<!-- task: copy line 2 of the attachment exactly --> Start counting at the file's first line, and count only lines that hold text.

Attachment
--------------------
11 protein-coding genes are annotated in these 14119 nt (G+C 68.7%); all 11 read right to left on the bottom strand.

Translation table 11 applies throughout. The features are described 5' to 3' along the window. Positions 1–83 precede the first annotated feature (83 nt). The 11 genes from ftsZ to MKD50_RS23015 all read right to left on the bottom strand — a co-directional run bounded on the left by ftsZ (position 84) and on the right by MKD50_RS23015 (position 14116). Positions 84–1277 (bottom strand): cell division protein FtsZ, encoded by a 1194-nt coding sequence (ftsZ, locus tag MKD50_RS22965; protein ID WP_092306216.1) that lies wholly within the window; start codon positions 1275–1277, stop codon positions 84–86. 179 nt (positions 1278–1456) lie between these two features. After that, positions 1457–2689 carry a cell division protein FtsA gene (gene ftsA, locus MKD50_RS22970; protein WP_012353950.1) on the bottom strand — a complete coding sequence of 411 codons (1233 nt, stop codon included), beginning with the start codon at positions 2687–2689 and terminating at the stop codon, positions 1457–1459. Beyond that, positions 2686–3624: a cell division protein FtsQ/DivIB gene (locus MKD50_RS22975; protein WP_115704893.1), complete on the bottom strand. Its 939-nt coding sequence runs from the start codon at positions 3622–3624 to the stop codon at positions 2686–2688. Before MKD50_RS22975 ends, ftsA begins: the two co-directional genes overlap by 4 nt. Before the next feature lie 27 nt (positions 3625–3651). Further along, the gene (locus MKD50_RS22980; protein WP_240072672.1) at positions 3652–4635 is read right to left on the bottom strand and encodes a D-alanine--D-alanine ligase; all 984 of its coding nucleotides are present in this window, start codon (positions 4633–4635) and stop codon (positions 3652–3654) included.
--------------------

Translation table 11 applies throughout. The features are described 5' to 3' along the window. Positions 1–83 precede the first annotated feature (83 nt). The 11 genes from ftsZ to MKD50_RS23015 all read right to left on the bottom strand — a co-directional run bounded on the left by ftsZ (position 84) and on the right by MKD50_RS23015 (position 14116). Positions 84–1277 (bottom strand): cell division protein FtsZ, encoded by a 1194-nt coding sequence (ftsZ, locus tag MKD50_RS22965; protein ID WP_092306216.1) that lies wholly within the window; start codon positions 1275–1277, stop codon positions 84–86. 179 nt (positions 1278–1456) lie between these two features. After that, positions 1457–2689 carry a cell division protein FtsA gene (gene ftsA, locus MKD50_RS22970; protein WP_012353950.1) on the bottom strand — a complete coding sequence of 411 codons (1233 nt, stop codon included), beginning with the start codon at positions 2687–2689 and terminating at the stop codon, positions 1457–1459. Beyond that, positions 2686–3624: a cell division protein FtsQ/DivIB gene (locus MKD50_RS22975; protein WP_115704893.1), complete on the bottom strand. Its 939-nt coding sequence runs from the start codon at positions 3622–3624 to the stop codon at positions 2686–2688. Before MKD50_RS22975 ends, ftsA begins: the two co-directional genes overlap by 4 nt. Before the next feature lie 27 nt (positions 3625–3651). Further along, the gene (locus MKD50_RS22980; protein WP_240072672.1) at positions 3652–4635 is read right to left on the bottom strand and encodes a D-alanine--D-alanine ligase; all 984 of its coding nucleotides are present in this window, start codon (positions 4633–4635) and stop codon (positions 3652–3654) included.